[October 5, 2012] High Prairie, AB—The $5.3 million trades and pre-employment training program designed to develop a strong labour pool for northern Alberta celebrated its grand opening today.
The High Prairie Regional Training and Development Centre is a partnership between Northern Lakes College, Tolko Industries, and the Northern Alberta Development Council. Funding for this project has been provided, in part, by the Rural Alberta Development Fund. The program focuses on providing hands-on training to Career and Technology Studies (CTS) students in grades 10 to 12 enrolled in dual-credit high school/college programming for electrician, welder, millwright, process operator, and power engineering.
Greetings were brought from President & CEO of Northern Lakes College, Rick Neidig; Tolko Industries vice-president Oriented Strand Board and Kraft Papers, Jim Baskerville; Rural Alberta Development Fund Managing Director, Derek Hudson; Northern Alberta Development Council CEO, Cathy Goulet; Grand Chief Rose Laboucan, Lesser Slave Lake Indian Regional Council; Barry Sharkawi, Counsellor Town of High Prairie; Alvin Billings, Reeve, Municipal District of Big Lakes; Messages were imparted from Pearl Calahasen, MLA, Lesser Slave Lake on behalf of Veryln Olson, Minister of Agriculture and Rural Development;
Over 120 high school and Northern Lakes College students from across the region turned out for the celebrations. Students and attendees were invited to participate in tours of the Tolko facilities as well as a Try-A-Trade, where individuals could partake in a millwright and welding project.
Tolko’s Jim Baskerville came up with the initiative of establishing a training centre at the High Prairie plant in 2010. He said, “Tolko made a large investment in our High Prairie plant and while the mill is idle we are pleased we’ve been able to provide the facility to develop scarce skills for the resource industry and the community. There is a growing requirement to build trades that can be transferred amongst resource-based and manufacturing industries. High Prairie’s new application as a training centre will make a significant contribution to the lives of many.”
Commenting on this, Tolko CEO Brad Thorlakson said, “As with several Canadian industries, the forestry sector has had to redesign its future, having gone through a really tough economic cycle recently. The indefinite curtailment of Tolko’s High Prairie mill in 2007 had a major impact on the community. Our challenge now is not only to find new markets and improve our own workforce effectiveness, but to build credibility in the industry again. We have an opportunity to demonstrate the benefits of employment in the resource sector, and that forestry and its related industries can once again bring sustainable employment to Alberta’s rural communities.”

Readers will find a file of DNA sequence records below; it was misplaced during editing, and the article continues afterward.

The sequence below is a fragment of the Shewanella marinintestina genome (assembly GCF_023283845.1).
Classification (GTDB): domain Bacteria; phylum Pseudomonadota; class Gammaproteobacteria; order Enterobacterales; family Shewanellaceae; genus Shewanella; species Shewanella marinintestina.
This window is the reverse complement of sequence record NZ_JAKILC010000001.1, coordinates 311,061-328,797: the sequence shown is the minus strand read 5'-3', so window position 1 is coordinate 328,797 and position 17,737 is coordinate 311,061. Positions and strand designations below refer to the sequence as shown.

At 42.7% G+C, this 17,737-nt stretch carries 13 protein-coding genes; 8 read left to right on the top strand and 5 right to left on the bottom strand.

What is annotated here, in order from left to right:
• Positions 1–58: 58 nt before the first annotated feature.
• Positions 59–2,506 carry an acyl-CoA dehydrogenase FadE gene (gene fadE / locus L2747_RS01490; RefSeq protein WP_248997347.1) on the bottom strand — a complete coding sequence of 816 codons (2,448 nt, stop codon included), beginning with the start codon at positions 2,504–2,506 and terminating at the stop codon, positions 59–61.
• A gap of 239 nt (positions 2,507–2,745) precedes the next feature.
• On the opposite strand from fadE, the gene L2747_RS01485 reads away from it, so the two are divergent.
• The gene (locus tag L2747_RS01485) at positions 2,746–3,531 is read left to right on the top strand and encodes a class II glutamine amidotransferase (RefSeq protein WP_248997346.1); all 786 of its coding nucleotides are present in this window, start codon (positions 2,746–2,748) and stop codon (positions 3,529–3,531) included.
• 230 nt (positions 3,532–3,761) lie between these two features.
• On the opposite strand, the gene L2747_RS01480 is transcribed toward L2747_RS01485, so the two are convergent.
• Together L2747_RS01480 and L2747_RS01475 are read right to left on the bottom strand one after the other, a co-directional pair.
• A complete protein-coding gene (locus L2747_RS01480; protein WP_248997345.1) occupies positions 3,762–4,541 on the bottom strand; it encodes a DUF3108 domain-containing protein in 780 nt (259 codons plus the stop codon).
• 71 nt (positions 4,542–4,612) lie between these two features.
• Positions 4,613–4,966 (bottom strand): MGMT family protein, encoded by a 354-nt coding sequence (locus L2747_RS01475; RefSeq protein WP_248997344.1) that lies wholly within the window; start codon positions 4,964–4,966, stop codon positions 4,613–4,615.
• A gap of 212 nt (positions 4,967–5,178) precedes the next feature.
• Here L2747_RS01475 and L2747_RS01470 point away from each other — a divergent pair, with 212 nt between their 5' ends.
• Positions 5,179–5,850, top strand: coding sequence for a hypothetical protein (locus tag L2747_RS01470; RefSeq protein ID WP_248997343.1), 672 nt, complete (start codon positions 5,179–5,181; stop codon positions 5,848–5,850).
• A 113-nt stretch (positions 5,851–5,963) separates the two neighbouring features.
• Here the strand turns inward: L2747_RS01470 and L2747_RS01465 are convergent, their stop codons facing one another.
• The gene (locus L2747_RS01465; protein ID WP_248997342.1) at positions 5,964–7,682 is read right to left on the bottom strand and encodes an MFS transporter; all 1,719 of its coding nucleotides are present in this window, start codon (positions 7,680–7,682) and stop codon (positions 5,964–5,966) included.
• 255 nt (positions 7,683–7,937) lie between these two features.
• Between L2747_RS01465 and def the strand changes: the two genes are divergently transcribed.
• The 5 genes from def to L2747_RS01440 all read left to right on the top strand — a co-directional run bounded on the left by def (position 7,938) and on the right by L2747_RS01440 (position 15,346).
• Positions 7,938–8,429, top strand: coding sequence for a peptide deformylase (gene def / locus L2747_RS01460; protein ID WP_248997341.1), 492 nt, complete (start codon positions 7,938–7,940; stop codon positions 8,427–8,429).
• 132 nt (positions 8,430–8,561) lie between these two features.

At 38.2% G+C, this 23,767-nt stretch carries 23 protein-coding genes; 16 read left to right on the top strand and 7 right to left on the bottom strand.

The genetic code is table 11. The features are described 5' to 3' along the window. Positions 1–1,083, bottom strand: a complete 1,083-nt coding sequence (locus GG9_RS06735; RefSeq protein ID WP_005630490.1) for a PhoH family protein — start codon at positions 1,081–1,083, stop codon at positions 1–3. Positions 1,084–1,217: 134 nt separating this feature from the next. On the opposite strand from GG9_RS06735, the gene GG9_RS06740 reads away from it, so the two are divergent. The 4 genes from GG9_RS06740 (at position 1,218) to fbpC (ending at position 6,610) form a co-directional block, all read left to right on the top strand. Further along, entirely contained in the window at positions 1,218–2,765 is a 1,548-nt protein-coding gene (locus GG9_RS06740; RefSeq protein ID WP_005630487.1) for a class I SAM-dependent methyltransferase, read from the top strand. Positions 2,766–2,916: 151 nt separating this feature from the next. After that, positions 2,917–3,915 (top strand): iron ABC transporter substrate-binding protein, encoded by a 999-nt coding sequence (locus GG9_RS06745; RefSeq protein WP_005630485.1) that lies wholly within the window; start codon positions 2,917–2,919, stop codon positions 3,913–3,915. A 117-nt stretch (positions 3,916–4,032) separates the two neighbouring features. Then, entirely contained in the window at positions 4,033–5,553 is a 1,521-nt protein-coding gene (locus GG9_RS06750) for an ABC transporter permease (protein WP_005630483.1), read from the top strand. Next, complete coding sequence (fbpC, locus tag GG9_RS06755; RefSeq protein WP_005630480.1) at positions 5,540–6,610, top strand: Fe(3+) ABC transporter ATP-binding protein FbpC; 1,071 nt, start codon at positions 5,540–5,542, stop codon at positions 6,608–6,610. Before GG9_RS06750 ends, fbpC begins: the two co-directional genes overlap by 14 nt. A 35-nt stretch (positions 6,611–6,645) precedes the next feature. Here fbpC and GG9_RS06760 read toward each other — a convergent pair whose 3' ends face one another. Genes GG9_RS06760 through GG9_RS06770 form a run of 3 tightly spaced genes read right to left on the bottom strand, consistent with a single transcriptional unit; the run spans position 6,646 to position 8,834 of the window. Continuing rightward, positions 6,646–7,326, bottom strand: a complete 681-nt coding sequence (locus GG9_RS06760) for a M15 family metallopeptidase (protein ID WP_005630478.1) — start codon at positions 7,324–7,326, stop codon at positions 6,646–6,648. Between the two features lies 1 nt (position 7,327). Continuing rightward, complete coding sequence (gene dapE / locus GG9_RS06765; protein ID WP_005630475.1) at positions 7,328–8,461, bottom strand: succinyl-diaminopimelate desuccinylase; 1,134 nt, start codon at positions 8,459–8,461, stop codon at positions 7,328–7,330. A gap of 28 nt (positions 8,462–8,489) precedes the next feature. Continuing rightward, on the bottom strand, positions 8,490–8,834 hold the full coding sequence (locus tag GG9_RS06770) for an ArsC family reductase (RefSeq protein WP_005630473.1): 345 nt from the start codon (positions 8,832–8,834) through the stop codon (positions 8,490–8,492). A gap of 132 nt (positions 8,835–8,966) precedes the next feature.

Funding, in part, for the project provided by Rural Alberta Development Fund will drive the program until December 31, 2013 after which the project will become self-sustaining through regional partnerships.
“The Rural Alberta Development Fund is pleased to provide critical launch funding to this unique, educational partnership between the public and private sectors,” said Marie Logan, Chair of the Board of Directors. “We anticipate tremendous benefits within the region to develop newly trained, highly skilled young people.”
This collaborative partnership capitalizes on the expertise brought to the project by each organization. Northern Lakes College brings post-secondary education proficiency and resources; regional schools will provide guidance on career and academic planning; Tolko will oversee operations and maintenance at the mill facility; and the Northern Alberta Development Council will monitor key performance measures and reporting. Strong supporters of the project include several school divisions who will offer dual-credit opportunities to their students, and the Northern Alberta Institute of Technology who have made their “NAIT in Motion” lab available for this project. The first student intake occurred in September, 2012.
“Northern Lakes College continuously cultivates partnerships to enhance and develop practical training to get northern Albertans work ready,” said Rick Neidig, CEO & President of Northern Lakes College. “This project allows students, while still in high school, the ability to acquire both high school and college level credits for future training. Students will have greater incentive to continue direct to career training after high school and will enter the work force earlier, addressing two critical areas in our region: high school transition rates and skilled labour shortages.”
High school students interested in participating in the dual credit program are asked to speak to their school counselor.
For media inquiries please contact:
Tolko Industries Ltd.
Assistant Director, External Relations
Northern Lakes College
Rural Alberta Development Fund
ph. 780.835.3279 office; 780.251.0119 cell